Review | The Hunger Games by Suzanne Collins

Let’s start with something very important. I’ve read and watched Battle Royale. And this is not Battle Royale.



In District 12, the poorest district in the surviving ruins of North America, Katniss Everdeen will do anything to protect her family.  When her father died, she became the sole breadwinner, turning to poaching in the woods with her father’s bow and arrow to feed her family. Even if it was illegal. But when her sister, Primrose, is picked to be in the Hunger Games, she has no choice but to follow the rules: volunteer.

The Hunger Games, the annual televised event that sets the world on edge. Held in the luxurious Capitol, a girl and a boy between the ages of 12 and 18 are selected from each of the 12 districts to fight to death for all the world to see. The Games are a reminder to the districts of the failed rebellion 74 years ago. The rebellion that wiped district 13 off the map.

Katniss must now fight to survive. But even though she can hunt for food, when thrown in the arena with the one person she owes her life to, she is caught between doing what is right, and what it takes to survive.


What I think is so key to this novel is that it’s not about kids killing other kids. It’s about propaganda. The Hunger Games is meant to be political, meant to be about the substance and hidden messages behind the images and pop culture.

Our protagonist isn’t fighting to save the world. She’s fighting to save herself. But in the arena, the need to survive battles human compassion, and that’s a really interesting struggle to read about. Katniss knows how to kill, and her strategies make for some really interesting plot, but the real star is not how she kills, but if and why she kills. And in that way, the book is really strong.


Katniss is probably one of my favourite female protagonists. Why? Because she’s real. In so many YA novels, we have protagonists who have so much agency behind their actions: Harry Potter, Percy Jackson, Tris, Tally Youngblood. But when you really think about, a lot of teenagers don’t have that kind of world-saving agency. They have to listen to what their told. They have to follow the rules. Katniss is bound by these same rules and manipulated by them.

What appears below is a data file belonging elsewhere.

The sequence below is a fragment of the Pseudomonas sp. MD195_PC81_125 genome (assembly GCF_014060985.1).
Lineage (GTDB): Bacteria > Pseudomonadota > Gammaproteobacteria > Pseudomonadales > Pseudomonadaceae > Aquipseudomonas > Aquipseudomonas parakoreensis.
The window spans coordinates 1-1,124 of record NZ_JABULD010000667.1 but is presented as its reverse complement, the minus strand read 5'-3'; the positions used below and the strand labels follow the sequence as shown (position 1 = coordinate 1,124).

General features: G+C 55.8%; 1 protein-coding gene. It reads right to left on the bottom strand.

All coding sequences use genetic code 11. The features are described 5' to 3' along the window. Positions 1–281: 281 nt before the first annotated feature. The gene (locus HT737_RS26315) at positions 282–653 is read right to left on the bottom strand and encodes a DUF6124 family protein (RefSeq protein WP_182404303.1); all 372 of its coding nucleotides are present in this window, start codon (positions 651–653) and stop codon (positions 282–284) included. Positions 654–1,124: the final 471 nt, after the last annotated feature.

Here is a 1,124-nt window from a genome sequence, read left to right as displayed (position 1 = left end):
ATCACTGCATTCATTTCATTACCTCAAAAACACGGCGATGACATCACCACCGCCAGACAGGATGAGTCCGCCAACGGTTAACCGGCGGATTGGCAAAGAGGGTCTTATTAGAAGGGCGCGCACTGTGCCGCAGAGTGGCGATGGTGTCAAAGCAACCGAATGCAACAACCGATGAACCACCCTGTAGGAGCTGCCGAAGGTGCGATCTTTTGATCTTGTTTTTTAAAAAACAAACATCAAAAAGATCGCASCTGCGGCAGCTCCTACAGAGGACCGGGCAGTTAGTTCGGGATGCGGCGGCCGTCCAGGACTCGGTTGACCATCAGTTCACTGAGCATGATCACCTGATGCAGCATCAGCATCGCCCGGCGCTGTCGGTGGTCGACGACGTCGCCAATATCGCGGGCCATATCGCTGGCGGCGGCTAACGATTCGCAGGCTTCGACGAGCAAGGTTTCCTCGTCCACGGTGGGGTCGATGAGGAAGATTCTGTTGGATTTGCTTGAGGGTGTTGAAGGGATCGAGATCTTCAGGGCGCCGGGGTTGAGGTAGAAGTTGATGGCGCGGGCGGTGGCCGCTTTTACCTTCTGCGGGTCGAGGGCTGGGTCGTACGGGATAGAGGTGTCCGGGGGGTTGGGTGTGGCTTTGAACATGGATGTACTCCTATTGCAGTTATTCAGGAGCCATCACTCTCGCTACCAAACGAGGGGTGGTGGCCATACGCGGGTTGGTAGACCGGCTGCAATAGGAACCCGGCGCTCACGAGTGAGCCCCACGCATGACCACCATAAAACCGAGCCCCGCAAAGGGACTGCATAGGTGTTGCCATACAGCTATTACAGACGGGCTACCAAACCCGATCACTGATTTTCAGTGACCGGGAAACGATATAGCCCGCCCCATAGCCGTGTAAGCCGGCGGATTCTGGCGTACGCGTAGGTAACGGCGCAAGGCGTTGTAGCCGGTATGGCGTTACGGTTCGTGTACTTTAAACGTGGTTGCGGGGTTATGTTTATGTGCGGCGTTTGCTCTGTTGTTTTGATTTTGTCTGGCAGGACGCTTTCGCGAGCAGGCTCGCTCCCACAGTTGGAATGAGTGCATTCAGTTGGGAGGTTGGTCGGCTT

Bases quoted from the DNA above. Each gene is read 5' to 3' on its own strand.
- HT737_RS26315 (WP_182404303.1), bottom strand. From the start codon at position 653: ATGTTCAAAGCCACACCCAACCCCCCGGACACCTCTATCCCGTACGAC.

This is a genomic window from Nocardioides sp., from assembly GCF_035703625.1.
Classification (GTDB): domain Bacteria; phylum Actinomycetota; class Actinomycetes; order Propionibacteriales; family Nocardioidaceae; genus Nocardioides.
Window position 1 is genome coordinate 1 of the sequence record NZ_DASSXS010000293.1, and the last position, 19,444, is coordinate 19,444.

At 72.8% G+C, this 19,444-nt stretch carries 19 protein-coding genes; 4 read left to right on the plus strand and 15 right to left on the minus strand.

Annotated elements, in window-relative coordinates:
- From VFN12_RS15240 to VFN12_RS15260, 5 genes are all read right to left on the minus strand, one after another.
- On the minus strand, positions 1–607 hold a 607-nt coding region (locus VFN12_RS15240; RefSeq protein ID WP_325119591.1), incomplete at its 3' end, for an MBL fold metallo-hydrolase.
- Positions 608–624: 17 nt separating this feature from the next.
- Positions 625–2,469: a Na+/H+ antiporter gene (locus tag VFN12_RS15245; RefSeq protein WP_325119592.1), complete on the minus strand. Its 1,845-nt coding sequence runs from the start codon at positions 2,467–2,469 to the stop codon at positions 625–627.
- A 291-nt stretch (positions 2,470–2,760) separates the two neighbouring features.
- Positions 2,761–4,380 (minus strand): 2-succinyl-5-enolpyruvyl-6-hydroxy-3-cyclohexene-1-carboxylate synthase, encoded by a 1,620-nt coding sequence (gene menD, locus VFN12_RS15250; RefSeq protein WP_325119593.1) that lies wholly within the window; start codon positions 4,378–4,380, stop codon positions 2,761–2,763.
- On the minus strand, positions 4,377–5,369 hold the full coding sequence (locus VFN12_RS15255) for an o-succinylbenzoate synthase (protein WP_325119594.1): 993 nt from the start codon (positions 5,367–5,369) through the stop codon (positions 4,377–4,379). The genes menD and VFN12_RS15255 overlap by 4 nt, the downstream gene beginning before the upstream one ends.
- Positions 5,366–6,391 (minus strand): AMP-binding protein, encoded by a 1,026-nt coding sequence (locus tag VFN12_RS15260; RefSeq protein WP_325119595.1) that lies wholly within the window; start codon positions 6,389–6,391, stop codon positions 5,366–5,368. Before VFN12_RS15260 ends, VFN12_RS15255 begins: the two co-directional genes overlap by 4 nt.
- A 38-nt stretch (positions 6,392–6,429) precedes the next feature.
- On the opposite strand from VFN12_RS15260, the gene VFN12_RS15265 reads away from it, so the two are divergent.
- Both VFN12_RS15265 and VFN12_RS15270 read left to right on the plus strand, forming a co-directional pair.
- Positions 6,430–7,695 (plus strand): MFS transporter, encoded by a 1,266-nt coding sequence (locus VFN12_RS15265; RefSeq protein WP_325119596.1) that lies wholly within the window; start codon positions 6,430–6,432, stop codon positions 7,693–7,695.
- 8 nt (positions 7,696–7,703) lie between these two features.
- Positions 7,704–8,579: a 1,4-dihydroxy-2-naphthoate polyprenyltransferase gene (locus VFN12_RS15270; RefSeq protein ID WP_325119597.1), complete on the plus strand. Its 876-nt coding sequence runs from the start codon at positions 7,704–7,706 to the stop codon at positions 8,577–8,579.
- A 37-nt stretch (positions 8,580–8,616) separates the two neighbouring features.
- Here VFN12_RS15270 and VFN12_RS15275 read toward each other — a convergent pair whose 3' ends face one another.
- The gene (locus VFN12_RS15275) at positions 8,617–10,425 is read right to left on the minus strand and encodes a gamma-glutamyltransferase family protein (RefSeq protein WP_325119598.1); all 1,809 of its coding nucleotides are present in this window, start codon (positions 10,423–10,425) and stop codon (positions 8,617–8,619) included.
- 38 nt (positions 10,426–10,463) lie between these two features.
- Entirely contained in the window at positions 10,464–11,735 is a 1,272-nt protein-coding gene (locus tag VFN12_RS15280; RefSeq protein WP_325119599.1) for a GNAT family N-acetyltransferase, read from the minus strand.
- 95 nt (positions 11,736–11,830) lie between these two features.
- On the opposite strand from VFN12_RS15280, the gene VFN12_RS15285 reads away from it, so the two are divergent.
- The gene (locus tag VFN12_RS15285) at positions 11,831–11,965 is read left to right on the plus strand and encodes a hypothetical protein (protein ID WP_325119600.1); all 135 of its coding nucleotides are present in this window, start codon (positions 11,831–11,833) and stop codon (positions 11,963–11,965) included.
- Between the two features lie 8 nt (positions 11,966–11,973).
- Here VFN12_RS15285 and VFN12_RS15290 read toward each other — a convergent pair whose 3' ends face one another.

What is so interesting about her is that even her characterization is a sort of image that we have to scrape away at to get the real person. Katniss is inarguably compassionate, dedicated, strategic, and, yes, rather innocent. She’s rather stoic, so it’s hard to grasp at this at first, but there are hints as the novel progresses. But it’s fair to say that she operates on survival rather than emotion.

Peeta, on the other hand, is quite the open book. Good with words and people, he’s very liberal with his emotions, and so his priorities seem to be more on emotions rather than survival. We get to read about him from Katniss’ perspective, which is cold and calculating, so it’s up to the reader to understand him based on her observations and (often flawed) interpretations.

I could go on and on about all the characters—there are so many of them—but I really want to talk about the Capitol. I like how Collins portrays the consumerism, the total ignorance of the real problems. It’s so easily despicable, but at the same time identifiable. And that’s something important to think about.


Suzanne Collins writes from Katniss’s point of view, and really works this to show off Katniss’s strategic skills. I love how Katniss’ mind works. How she thinks things through. What’s really interesting is how, despite her claims to distaste the Capitol trends, she’s often describing the finery she finds herself in, as if she can’t help but be fascinated and drawn to it. And to be fair, who wouldn’t be? Nice clothes, a roof over your head, and a full belly. Anyone would want that.

One thing that I do appreciate in the movies, as this point of view limits this, are the scenes in the Capitol during the Games. And it’s sort of upsetting to have them cut out, because it really emphasizes the politics behind it all.

Also (and this is rather minor) I wish Collins would use page breaks more to establish the flow of time better. Paragraphs will start with “The next morning” or “The next day,” and I have to reorient myself before continuing.


A huge part of these books are politics and image. It reminds me of Dubord’s Society of the Spectacle. I like how the image of the beautiful victors is shown as both a manipulation of the audience, but also a manipulation of the image. Katniss and the other tributes are no longer just people. They become symbols, representatives, sacrifices. They suddenly have meaning that didn’t exist before, and I think that says a lot about symbols come about.

Survival is also huge, especially as this is what drives Katniss. However, there is always the constant struggle between the need to survive and the need to be human. It’s because there is a difference from having a life and deserving one. The human conscience is a funny thing, and how it affects the characters and influences their actions is astonishing.

Final Verdict

Recommendation: Buy. The Hunger Games should, in my opinion, be read by everyone. A real discussion on what it means to be human, and in a society where we are surrounded by images, I feel like this novel is a really important reminder that symbols are also simply objects or images. That we give things meaning, and how destructive that can be, is something we have to consider in a world where we can anonymously say anything for anyone to see.


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